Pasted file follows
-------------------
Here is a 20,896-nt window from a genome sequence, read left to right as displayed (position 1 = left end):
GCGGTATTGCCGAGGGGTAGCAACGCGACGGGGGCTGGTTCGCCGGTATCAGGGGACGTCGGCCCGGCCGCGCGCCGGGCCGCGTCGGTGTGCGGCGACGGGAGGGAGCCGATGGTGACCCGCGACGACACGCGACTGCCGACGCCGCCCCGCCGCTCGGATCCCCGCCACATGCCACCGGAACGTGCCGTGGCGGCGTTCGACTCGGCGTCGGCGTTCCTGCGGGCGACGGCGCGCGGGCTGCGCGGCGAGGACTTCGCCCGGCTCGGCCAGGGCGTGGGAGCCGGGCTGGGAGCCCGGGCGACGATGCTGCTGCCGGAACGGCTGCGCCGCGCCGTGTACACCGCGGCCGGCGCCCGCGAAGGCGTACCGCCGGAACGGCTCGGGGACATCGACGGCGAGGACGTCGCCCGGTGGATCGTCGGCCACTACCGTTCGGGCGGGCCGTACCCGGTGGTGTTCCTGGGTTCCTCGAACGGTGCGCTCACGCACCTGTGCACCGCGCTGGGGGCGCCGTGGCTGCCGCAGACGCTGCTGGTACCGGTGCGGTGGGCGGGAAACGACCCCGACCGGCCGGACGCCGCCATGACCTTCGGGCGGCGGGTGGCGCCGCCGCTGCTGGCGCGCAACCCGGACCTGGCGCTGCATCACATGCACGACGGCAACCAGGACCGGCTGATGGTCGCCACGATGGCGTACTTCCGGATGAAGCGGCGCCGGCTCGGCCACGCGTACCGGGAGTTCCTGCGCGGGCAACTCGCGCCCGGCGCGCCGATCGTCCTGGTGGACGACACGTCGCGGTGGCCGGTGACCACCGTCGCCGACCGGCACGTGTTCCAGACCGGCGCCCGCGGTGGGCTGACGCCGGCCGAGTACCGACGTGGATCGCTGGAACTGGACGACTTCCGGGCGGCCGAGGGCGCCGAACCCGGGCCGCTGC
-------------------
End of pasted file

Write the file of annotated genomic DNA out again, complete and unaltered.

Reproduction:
Here is a 20,896-nt window from a genome sequence, read left to right as displayed (position 1 = left end):
GCGGTATTGCCGAGGGGTAGCAACGCGACGGGGGCTGGTTCGCCGGTATCAGGGGACGTCGGCCCGGCCGCGCGCCGGGCCGCGTCGGTGTGCGGCGACGGGAGGGAGCCGATGGTGACCCGCGACGACACGCGACTGCCGACGCCGCCCCGCCGCTCGGATCCCCGCCACATGCCACCGGAACGTGCCGTGGCGGCGTTCGACTCGGCGTCGGCGTTCCTGCGGGCGACGGCGCGCGGGCTGCGCGGCGAGGACTTCGCCCGGCTCGGCCAGGGCGTGGGAGCCGGGCTGGGAGCCCGGGCGACGATGCTGCTGCCGGAACGGCTGCGCCGCGCCGTGTACACCGCGGCCGGCGCCCGCGAAGGCGTACCGCCGGAACGGCTCGGGGACATCGACGGCGAGGACGTCGCCCGGTGGATCGTCGGCCACTACCGTTCGGGCGGGCCGTACCCGGTGGTGTTCCTGGGTTCCTCGAACGGTGCGCTCACGCACCTGTGCACCGCGCTGGGGGCGCCGTGGCTGCCGCAGACGCTGCTGGTACCGGTGCGGTGGGCGGGAAACGACCCCGACCGGCCGGACGCCGCCATGACCTTCGGGCGGCGGGTGGCGCCGCCGCTGCTGGCGCGCAACCCGGACCTGGCGCTGCATCACATGCACGACGGCAACCAGGACCGGCTGATGGTCGCCACGATGGCGTACTTCCGGATGAAGCGGCGCCGGCTCGGCCACGCGTACCGGGAGTTCCTGCGCGGGCAACTCGCGCCCGGCGCGCCGATCGTCCTGGTGGACGACACGTCGCGGTGGCCGGTGACCACCGTCGCCGACCGGCACGTGTTCCAGACCGGCGCCCGCGGTGGGCTGACGCCGGCCGAGTACCGACGTGGATCGCTGGAACTGGACGACTTCCGGGCGGCCGAGGGCGCCGAACCCGGGCCGCTGC